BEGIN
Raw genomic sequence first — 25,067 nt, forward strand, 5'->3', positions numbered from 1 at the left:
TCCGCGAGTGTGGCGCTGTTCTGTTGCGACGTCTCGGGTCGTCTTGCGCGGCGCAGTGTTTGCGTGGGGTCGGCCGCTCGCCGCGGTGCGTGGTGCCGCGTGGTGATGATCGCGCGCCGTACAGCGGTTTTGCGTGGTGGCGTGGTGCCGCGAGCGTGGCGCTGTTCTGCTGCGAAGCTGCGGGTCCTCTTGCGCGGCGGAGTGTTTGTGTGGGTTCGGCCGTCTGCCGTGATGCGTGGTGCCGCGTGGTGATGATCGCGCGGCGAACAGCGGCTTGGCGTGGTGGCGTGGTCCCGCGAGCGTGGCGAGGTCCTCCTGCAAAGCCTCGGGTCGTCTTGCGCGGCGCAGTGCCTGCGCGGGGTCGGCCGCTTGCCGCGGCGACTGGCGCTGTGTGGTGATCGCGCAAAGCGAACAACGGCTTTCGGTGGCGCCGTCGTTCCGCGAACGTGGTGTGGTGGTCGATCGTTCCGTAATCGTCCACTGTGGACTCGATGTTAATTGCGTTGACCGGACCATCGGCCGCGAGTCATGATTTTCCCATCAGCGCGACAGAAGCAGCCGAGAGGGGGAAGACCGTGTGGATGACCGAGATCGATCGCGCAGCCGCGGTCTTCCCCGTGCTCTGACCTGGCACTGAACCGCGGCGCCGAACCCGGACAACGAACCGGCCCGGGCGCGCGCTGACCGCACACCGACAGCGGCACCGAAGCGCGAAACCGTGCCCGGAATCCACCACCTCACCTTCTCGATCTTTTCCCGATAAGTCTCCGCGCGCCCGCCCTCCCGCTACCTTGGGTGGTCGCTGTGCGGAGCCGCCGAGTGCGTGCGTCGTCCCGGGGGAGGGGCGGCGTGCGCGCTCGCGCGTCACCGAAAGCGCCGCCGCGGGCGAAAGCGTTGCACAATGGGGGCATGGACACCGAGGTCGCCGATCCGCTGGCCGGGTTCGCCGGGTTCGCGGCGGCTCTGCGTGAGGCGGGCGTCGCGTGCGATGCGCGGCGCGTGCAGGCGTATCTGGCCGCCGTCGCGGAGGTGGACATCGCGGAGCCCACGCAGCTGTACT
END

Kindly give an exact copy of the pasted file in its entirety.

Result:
Raw genomic sequence first — 25,067 nt, forward strand, 5'->3', positions numbered from 1 at the left:
TCCGCGAGTGTGGCGCTGTTCTGTTGCGACGTCTCGGGTCGTCTTGCGCGGCGCAGTGTTTGCGTGGGGTCGGCCGCTCGCCGCGGTGCGTGGTGCCGCGTGGTGATGATCGCGCGCCGTACAGCGGTTTTGCGTGGTGGCGTGGTGCCGCGAGCGTGGCGCTGTTCTGCTGCGAAGCTGCGGGTCCTCTTGCGCGGCGGAGTGTTTGTGTGGGTTCGGCCGTCTGCCGTGATGCGTGGTGCCGCGTGGTGATGATCGCGCGGCGAACAGCGGCTTGGCGTGGTGGCGTGGTCCCGCGAGCGTGGCGAGGTCCTCCTGCAAAGCCTCGGGTCGTCTTGCGCGGCGCAGTGCCTGCGCGGGGTCGGCCGCTTGCCGCGGCGACTGGCGCTGTGTGGTGATCGCGCAAAGCGAACAACGGCTTTCGGTGGCGCCGTCGTTCCGCGAACGTGGTGTGGTGGTCGATCGTTCCGTAATCGTCCACTGTGGACTCGATGTTAATTGCGTTGACCGGACCATCGGCCGCGAGTCATGATTTTCCCATCAGCGCGACAGAAGCAGCCGAGAGGGGGAAGACCGTGTGGATGACCGAGATCGATCGCGCAGCCGCGGTCTTCCCCGTGCTCTGACCTGGCACTGAACCGCGGCGCCGAACCCGGACAACGAACCGGCCCGGGCGCGCGCTGACCGCACACCGACAGCGGCACCGAAGCGCGAAACCGTGCCCGGAATCCACCACCTCACCTTCTCGATCTTTTCCCGATAAGTCTCCGCGCGCCCGCCCTCCCGCTACCTTGGGTGGTCGCTGTGCGGAGCCGCCGAGTGCGTGCGTCGTCCCGGGGGAGGGGCGGCGTGCGCGCTCGCGCGTCACCGAAAGCGCCGCCGCGGGCGAAAGCGTTGCACAATGGGGGCATGGACACCGAGGTCGCCGATCCGCTGGCCGGGTTCGCCGGGTTCGCGGCGGCTCTGCGTGAGGCGGGCGTCGCGTGCGATGCGCGGCGCGTGCAGGCGTATCTGGCCGCCGTCGCGGAGGTGGACATCGCGGAGCCCACGCAGCTGTACT